Communications Plan

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SEE ALSO: Marketing, Annual Report

Excellent internal and external communications will advance a nonprofit’s mission, inspire its stakeholders, and increase its impact. Every nonprofit should aspire to engage stakeholders with impactful communications.

Effective communications also help to ensure public trust in the organization. Internal communication is essential to motivate, inform, and counsel employees and volunteers and to set the stage for excellent external communication. External communications are necessary to: attract and retain stakeholders; raise public awareness; and increase understanding, commitment, and funding for the organization.[1]

A nonprofit should have a clearly defined, written communication plan that guides both internal and external communications and supports the comprehensive organizational plan. The communication plan should be directly related to the strategic plan and demonstrate accountability to constituents and the public. It should be updated regularly to ensure it stays current with organizational priorities, technology, and communication trends (such as social media).

A nonprofit communication plan should include goals, target audiences, key messages, strategies, tools, intended outcomes, and the means to evaluate results.

Internal Communications

A nonprofit should encourage internal communication that welcomes alternative perspectives, encourages participation at all levels, minimizes defensiveness, and builds and maintains camaraderie. Management should actively solicit, carefully listen, and respectfully respond to the views of internal constituents.

Internal communications should be guided by a clear policies and practices manual, regularly scheduled and attended meetings, regularly printed and/or e-mailed informational updates, an understood forum for suggestions, and reports on meetings of the board of directors and its committees.

Policies and procedures may cover the following:

  • Appropriate communications channels between staff and board members
  • Inclusivity
  • Reporting schedules
  • Feedback mechanisms

If not covered in a separate policy, rules regarding staff and volunteer use of communications tools:

  • phone
  • internet
  • email
  • social media channels, etc.

Policy should include or reference another policy outlining security of passwords for various communications channels

Public Statements & Positions

A nonprofit should have a written procedure that stipulates who has the authority to make public statements on behalf of the organization and the procedures for developing the statements. Board members, staff, and volunteers should be trained on the organization’s statements, positions, policies and procedures. The statements and positions should represent the full range of views of the organization’s constituencies.

A nonprofit communication plan should ensure that the organization is making appropriate information available to the public and communicating in a clear and timely manner with those who request information. Constituents should be provided with ongoing opportunities to interact with the board and management regarding the organization’s activities. There should be a system in place for promptly and respectfully responding to grievances or complaints from both internal and external sources.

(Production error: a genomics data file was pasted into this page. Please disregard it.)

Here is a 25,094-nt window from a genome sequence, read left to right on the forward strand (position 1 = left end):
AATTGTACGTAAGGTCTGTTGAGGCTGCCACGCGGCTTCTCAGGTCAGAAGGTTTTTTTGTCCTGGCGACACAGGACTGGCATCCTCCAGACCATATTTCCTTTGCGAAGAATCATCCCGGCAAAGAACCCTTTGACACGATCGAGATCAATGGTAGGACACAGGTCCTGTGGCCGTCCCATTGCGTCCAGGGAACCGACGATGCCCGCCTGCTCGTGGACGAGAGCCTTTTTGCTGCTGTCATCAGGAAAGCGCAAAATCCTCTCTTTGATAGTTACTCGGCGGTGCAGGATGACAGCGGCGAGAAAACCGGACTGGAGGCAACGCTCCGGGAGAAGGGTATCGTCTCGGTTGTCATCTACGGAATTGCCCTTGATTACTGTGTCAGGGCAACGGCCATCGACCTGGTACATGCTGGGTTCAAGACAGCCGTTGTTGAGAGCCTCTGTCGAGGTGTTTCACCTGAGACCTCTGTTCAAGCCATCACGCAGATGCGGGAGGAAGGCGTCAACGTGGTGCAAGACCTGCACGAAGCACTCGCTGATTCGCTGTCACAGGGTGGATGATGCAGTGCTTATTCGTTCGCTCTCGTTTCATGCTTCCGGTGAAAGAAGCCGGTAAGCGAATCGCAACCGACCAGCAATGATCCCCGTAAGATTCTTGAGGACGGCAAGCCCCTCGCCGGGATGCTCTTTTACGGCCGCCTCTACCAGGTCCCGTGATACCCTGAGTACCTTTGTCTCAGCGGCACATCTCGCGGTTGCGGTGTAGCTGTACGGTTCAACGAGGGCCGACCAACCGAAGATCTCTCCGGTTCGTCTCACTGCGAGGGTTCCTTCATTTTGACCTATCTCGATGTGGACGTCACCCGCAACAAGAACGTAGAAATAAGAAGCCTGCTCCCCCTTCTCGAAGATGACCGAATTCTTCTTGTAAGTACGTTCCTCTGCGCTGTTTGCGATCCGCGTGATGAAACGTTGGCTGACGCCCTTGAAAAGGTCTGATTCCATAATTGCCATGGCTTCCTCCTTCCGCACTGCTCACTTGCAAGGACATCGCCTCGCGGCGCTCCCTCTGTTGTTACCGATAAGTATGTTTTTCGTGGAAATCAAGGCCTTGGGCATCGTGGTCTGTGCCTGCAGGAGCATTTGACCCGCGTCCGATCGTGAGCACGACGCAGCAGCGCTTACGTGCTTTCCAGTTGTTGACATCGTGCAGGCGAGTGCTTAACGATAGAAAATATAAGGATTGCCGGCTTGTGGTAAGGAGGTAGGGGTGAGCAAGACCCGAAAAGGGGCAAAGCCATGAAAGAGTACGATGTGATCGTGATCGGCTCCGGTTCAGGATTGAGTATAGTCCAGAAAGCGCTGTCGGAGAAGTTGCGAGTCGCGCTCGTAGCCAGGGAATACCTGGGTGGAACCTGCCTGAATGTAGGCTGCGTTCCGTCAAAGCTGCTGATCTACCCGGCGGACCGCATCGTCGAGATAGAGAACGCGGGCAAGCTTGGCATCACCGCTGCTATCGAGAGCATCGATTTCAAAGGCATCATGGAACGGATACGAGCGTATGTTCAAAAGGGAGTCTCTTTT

A nonprofit should develop a media relations strategy that includes frequently updating all major press, television, radio and internet news sources, builds relationships with individuals in the local media, and coordinates messaging across media.

Annual Report

In serving the public trust, a nonprofit should produce an annual report that contains information regarding activities and performance, including:

  1. an explanation of the organization’s mission, activities, and results,
  2. an explanation of how individuals can access programs/services,
  3. financial information, including income and expense statements, balance sheet, and functional expense allocations, and
  4. a list of board members, management staff, partners/supports, and donors.

Distinction Between Personal and Organizational Positions

A nonprofit organization should ensure that board and staff distinguish between personal opinion and organizational positions. This is especially important when publishing information online or in print. A nonprofit organization may be held accountable for statements made by a board or staff member.

Crisis Communication Plan

Preparing a communications plan prior to a crisis will help to ensure the nonprofit in question is able to remain in the driver’s seat – and out of the hot seat. The purpose of having a plan is simple – it helps the organization more effectively manage communications through a formal, clearly defined channel in order to mitigate a crisis, or serious negative repercussions. Additionally, a plan provides the nonprofit an opportunity to proactively demonstrate to the community strong organizational leadership.

Resources and Sample Documents

W.K. Kellogg Foundation: Template for Strategic Communications Plan

Minnesota Council of Nonprofits: Social Media

Network for Good: Developing a Nonprofit PR Plan

Cause Communications: Communications Toolkit for the Nonprofit World

Knowhow Nonprofit of the National Council of Voluntary Organizations: Communications Toolkit

United Way of Central New Mexico: Communications and Marketing

GivingTuesday: 2017 Communications Toolkit